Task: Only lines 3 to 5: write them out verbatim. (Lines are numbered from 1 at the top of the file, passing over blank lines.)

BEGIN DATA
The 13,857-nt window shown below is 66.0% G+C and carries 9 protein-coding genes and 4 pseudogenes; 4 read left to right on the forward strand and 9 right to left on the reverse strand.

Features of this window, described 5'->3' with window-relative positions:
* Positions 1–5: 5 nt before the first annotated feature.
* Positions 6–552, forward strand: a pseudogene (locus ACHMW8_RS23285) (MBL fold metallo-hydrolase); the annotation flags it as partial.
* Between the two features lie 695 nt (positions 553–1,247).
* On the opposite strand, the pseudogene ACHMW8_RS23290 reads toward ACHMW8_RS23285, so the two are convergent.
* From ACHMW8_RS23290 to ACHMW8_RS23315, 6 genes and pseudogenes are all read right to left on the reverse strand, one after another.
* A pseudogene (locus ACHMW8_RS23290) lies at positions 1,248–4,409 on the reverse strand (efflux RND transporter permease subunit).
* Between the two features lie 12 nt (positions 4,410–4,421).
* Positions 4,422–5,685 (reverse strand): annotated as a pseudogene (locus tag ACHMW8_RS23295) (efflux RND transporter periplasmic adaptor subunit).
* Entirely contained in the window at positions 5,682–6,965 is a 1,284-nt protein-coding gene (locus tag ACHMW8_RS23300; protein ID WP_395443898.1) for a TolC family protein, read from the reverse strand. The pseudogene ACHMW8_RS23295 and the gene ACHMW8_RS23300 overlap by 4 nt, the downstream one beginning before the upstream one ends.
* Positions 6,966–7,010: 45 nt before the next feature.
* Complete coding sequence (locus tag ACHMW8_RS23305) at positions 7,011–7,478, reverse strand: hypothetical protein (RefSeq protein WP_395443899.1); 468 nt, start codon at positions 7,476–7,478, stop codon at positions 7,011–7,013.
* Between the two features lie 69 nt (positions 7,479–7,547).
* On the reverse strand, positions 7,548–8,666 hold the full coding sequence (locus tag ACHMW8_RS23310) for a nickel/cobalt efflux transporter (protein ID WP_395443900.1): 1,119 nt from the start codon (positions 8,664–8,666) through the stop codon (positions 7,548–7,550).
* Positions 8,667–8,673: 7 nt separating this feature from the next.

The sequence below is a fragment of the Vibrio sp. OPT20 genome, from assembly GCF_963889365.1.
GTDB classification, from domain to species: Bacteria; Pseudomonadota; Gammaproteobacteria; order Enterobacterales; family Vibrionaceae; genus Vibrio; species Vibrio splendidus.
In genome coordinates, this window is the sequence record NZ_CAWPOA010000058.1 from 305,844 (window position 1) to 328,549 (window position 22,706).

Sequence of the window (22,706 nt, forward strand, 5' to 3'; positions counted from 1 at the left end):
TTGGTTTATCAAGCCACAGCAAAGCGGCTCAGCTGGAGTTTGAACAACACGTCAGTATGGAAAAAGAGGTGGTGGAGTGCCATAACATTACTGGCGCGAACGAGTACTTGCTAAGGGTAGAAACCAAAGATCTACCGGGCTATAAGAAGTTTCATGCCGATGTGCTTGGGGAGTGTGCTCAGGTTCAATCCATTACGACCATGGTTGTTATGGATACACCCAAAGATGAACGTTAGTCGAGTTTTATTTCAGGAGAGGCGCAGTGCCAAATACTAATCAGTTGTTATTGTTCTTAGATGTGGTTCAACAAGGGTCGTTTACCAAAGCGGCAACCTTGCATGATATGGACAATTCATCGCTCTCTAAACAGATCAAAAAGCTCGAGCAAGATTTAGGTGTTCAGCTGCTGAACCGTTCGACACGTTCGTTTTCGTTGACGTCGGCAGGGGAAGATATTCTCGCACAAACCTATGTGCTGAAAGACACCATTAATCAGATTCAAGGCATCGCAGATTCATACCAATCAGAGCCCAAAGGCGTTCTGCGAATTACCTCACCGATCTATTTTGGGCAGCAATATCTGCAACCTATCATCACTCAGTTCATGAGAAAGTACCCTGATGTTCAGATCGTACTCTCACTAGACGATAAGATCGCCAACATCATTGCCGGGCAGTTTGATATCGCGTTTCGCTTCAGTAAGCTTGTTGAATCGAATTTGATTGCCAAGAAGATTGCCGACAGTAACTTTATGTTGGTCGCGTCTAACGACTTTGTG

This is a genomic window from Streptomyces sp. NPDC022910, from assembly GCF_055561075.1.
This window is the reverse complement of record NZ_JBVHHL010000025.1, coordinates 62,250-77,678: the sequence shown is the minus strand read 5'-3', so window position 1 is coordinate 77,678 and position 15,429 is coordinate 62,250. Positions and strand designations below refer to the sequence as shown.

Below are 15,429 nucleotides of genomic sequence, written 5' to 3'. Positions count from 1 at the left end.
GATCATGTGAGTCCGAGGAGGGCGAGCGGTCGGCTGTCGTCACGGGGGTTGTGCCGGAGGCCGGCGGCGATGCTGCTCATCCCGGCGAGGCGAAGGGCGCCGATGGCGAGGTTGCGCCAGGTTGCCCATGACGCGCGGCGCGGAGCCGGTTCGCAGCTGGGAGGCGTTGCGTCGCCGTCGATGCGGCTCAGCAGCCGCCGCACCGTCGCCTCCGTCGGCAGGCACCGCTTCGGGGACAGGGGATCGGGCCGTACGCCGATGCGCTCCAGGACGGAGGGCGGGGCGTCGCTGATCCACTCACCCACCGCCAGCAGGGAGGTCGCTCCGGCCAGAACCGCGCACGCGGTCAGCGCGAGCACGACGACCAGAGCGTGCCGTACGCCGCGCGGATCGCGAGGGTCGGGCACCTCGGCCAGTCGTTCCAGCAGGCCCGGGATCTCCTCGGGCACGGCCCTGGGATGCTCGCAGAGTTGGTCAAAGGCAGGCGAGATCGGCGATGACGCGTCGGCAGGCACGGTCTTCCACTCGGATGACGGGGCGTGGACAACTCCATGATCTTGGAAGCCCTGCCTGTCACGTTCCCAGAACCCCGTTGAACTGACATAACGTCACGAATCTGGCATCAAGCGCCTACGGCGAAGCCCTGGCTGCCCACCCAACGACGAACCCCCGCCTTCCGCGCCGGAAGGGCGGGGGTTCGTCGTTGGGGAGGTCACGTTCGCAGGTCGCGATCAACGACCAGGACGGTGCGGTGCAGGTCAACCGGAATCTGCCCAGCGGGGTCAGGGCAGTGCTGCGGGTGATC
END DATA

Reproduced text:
* Positions 1–5: 5 nt before the first annotated feature.
* Positions 6–552, forward strand: a pseudogene (locus ACHMW8_RS23285) (MBL fold metallo-hydrolase); the annotation flags it as partial.
* Between the two features lie 695 nt (positions 553–1,247).